I just—well, I was hoping for something outside of the usual course of events. I was hoping that, together, we might break free of the likely actions. We might traverse a less probable narrative path, find ourselves an [Uncommon Ending]. We could do it together, [Brent].


You shift your view from the [Irradiated Rat] detritus and back toward the distant horizon, back toward the circle of tents and the billowing smoke. As you get closer, the words [Bandit Encampment] glow green above your cursor. You approach. You see a lone, bearded figure, his back to you. He is covered in worn leather, smeared with dirt. Do not be fooled by the term [Bandit], [Brent]. Do not be so quick to judge this man based on his occupation. Think on it. This world is desolate, and the only way to survive, to carry on, is to take, in some capacity or another. The [Bandit] is hungry. Forsaken. Partially [Irradiated].

You pull your [Pistol] on the [Bandit] before he has a chance to speak to you. You expend one [Bullet] to end the [Bandit], and my [Systems] reward you for your accuracy. You loot his corpse and take his [Bandit Leather Helmet] and his 15 [Credits]. You equip his [Bandit Leather Helmet].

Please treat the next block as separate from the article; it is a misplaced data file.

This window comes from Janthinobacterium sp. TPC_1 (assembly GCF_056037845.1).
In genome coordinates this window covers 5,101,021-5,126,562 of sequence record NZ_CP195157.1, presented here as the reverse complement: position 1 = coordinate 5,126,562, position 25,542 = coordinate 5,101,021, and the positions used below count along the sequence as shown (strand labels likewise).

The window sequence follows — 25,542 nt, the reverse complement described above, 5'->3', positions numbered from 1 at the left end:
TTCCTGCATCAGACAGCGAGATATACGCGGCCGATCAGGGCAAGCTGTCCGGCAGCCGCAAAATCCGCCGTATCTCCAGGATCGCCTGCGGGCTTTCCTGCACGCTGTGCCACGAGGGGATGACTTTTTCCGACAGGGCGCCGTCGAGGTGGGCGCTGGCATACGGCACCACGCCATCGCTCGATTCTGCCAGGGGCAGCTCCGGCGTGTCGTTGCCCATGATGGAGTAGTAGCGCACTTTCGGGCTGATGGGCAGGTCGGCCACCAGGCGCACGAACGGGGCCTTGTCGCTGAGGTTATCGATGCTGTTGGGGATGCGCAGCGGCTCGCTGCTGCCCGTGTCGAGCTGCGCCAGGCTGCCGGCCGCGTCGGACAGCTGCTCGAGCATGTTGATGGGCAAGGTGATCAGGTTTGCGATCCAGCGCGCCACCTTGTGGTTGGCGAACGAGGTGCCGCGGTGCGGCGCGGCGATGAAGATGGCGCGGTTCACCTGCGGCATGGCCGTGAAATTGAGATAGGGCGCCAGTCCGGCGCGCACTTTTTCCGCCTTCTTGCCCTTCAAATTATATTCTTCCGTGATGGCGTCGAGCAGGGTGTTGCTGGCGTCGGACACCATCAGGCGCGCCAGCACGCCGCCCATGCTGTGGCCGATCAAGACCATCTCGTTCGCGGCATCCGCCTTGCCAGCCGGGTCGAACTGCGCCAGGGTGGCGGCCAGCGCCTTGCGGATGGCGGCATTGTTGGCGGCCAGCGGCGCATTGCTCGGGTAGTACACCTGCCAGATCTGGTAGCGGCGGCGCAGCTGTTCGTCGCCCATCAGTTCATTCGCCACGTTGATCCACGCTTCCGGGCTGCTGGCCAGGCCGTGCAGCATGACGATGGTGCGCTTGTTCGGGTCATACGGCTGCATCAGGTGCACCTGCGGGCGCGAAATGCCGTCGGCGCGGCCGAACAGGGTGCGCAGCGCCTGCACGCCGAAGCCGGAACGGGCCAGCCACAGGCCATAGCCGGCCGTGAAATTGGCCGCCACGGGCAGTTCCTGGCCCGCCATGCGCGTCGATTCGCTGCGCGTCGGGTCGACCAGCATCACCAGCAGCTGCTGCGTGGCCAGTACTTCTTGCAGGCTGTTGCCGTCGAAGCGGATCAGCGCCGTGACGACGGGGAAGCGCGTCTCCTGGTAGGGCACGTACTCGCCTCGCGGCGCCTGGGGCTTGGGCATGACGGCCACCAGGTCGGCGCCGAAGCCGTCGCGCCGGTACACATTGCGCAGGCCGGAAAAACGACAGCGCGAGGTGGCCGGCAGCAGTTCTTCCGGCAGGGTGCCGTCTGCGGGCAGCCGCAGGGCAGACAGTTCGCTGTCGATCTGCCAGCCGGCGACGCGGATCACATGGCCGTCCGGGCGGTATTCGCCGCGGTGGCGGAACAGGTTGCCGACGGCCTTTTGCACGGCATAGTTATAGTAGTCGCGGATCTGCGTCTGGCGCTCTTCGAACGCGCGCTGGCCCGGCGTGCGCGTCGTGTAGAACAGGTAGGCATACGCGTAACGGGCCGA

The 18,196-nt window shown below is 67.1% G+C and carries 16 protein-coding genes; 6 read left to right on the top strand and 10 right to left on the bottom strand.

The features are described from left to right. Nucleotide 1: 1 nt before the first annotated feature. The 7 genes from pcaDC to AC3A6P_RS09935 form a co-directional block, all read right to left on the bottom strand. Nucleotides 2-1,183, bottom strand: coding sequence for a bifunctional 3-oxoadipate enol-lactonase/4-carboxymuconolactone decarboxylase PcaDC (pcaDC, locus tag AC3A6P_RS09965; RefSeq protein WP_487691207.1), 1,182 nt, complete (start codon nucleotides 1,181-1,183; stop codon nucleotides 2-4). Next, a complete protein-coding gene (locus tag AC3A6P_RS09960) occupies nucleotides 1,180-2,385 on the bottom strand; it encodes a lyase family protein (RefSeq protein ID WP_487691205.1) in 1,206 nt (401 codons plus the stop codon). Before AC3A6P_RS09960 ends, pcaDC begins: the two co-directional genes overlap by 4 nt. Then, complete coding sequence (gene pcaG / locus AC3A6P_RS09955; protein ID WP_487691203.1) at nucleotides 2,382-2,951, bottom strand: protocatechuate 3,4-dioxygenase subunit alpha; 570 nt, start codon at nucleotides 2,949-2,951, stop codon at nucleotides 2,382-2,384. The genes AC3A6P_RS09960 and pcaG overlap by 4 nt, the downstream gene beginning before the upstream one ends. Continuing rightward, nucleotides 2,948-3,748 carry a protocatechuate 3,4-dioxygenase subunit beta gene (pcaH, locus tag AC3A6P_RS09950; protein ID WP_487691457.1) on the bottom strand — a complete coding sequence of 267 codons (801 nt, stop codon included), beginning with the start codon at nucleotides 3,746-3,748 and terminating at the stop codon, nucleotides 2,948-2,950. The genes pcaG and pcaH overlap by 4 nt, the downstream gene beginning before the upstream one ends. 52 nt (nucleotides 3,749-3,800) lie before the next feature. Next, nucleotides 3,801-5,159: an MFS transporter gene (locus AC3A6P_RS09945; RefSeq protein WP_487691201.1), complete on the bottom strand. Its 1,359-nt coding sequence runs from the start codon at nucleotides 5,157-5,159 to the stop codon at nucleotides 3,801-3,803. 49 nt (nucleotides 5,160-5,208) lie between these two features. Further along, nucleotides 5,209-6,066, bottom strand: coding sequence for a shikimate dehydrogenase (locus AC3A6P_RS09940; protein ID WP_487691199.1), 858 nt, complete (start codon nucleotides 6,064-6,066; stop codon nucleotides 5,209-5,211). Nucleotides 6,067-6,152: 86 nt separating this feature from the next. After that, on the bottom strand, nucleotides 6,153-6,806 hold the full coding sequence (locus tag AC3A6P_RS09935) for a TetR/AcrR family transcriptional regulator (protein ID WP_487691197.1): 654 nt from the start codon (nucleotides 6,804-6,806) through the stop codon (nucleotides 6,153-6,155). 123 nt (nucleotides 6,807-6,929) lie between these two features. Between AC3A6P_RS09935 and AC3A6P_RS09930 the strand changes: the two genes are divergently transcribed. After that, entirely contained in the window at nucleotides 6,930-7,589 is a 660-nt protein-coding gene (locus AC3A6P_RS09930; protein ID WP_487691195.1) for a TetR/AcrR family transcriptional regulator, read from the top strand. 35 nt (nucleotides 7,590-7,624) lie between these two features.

[Brent], friend: I know the whole point of this is that it isn’t real, and the whole point of me, as your [Facilitator], is to give you what you want, to plop down [Bandits] in front of you to kill with the [Pistol] I put in your pocket—and in that way, I, too, am somewhat culpable in all of this, to say nothing of my creators—but just for a second, I ask you to think about the alternatives. The more peaceable, more equitable alternatives. You would be the rare [Wanderer], the improbable one in one hundred, whose ascension is built on benevolence. There’s nothing to be done for this [Bandit] now, of course, there on the ground, dead in his underwear. But there are ways forward from here.

You could choose to view this senseless act of violence as something you will grapple with throughout the course of your adventure. The hat you just took from his body and put on your head could become a memento mori, a reminder of the brutality you had to… administer in order to survive in this world. Or, having killed the [Bandit] and looted his corpse, you could put on his garb and take up his role, thereby inhabiting his vacated social position, entering into the vague stratum he occupied in this inhospitable landscape. You could ascend the ranks, become the man he hoped to be. Your reign as [Brent, Bandit King] would be told to successive generations of [Wastelanders]. You would become [Legendary]: mournful, yet stoic in taking on this mantle that you robbed from an unnamed man, this [Bandit].